J.C. Penney Is No Bargain as Volume Soars and Shares Plunge

NEW YORK (TheStreet) -- We're getting close to a good, old-fashioned 10% stock market correction. When a company like J.C. Penney (JCP) is the most actively traded stock on the New York Stock Exchange, you have to wonder if things will get worse before they get better.

Although I'm not a pessimist, the current state of most of the large global stock markets is looking partly cloudy with a 50% chance of correcting further. It's getting so bleak that Jim Cramer wrote an article titled The Uncertainty That Ails This Market.

He mentions, in part, retail sales, asking, "Who can trust these numbers? Who went out in this weather? At the same time, though, how do we know that people aren't permanently changing their habits right now in response to better ways to shop?"

Now let's turn things upside down for a moment. J.C. Penney is one of the oldest but most "broken" retailers in America today. Perhaps only Sears (SHLD) can be compared to this genre of Nearly Dead Ancient Retailers, the old-school, bricks-and-mortar retailers that may have already become obsolete.

Perhaps that is why we are experiencing on this third day of February a stock like Penney collapse down to a new 52-week low of $4.90 -- only to see the Associated Press come out with a story titled Sales Pick Up at J.C. Penney in Key Holiday Period. Talk about experiencing investor whiplash!

According to AP, the good news is Penney had its first quarterly increase in comparable-store sales in something like two years. The bad news is investors used the good news as an excuse to dump the stock.

When you think back to to the past year when Penney had quarters where same-store sales were down a gut-wrenching 32% from the comparable year-ago quarter, it's beginning to look more like the possible end of an iconic American business.

As the AP reminds us, "Same-store sales are considered a key measure of a retailer's heath because the metric strips away the volatility associated with stores that have recently opened or closed."

J.C. Penney will report earnings on Feb. 26 after the close. With the stock struggling to stay above the all-important psychological $5-a-share level, this earnings report may be the "make it or break it" announcement. As you can see from the long-term chart below, shares haven't been this low for a long, long time. My research confirms that you have to go back to the early 1980s to find a time that Penney was so low that it's almost ready to be called a "penny stock."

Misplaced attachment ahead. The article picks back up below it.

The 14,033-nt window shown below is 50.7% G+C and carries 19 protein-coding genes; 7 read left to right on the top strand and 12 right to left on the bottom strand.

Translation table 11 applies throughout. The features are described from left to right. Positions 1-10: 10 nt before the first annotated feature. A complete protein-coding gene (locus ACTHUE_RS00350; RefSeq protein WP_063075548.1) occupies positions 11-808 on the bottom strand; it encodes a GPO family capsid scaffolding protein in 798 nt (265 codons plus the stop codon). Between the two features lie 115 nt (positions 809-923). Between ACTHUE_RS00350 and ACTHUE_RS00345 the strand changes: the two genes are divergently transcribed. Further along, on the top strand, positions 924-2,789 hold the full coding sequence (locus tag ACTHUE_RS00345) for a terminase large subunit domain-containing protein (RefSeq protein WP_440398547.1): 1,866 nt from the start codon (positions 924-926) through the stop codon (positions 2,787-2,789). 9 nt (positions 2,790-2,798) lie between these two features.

JCP Chart
JCP
data by YCharts

That orange line representing the trailing 12-month income from continuing operations helps us to see one of the main reasons Penney is currently in the throes of extinction. If you're a shareholder or a bottom fisher, you might want to carefully study the consensus of the analysts estimates for what the company will be reporting.

The bad news is the average estimate for its EPS for the last quarter is a loss of 76 cents. The good news is that's much better than the year-ago quarter when Penney reported an EPS loss of $1.95. Analysts are expecting the company to report sales growth of 1.4% on revenue of $3.94 billion. Can you imagine what might happen if the company disappoints on EPS, revenue or guidance for 2014?

Perhaps J.C. Penney will get lucky and Ed Lampert, the CEO of Sears Holdings, will figure out a way to merge or take over the ailing anachronism. Sears did that when it swallowed up K-mart. With Sears stock also down to a 52-week low, the timing would be just right.

If you think that's true I have a bridge I'd like to sell you with a low down payment and easy terms.

At the time of publication the author had no positions in any of the companies mentioned in the article.

This article represents the opinion of a contributor and not necessarily that of TheStreet or its editorial staff.

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Marc Courtenay is the founder and owner of Advanced Investor Technologies, LLC, as well as the publisher and editor of www.ChecktheMarkets.com.

Courtenay holds a Master's of Science degree in Psychology from California Polytechnic State University, and is a former senior vice-president of Investments for two major brokerage firms. He's been a fiercely independent investment "investigator" and a consulting contributor to the investment publishing world for over 30 years. In addition to his role as an investment publisher and analyst, he serves as a marketing consultant to the investment media industries.

In his role as a financial writer and editor, he specializes in unique investment strategies, growth with income stocks, overlooked investment themes, tax-advantaged themes, risk management, technologies to capture gains and reduce losses, real estate related opportunities,effective wealth preservation techniques, and the use of ETFs for diversification and asset allocation. He also follows and frequently writes about technology, health sciences, energy and resource companies. Because of his training and background in Clinical Counseling and Psychology, he enjoys writing about investor behavior, the herd mentality, how to turn investment mistakes into investment breakthroughs and the stock market's behavioral trends and patterns.

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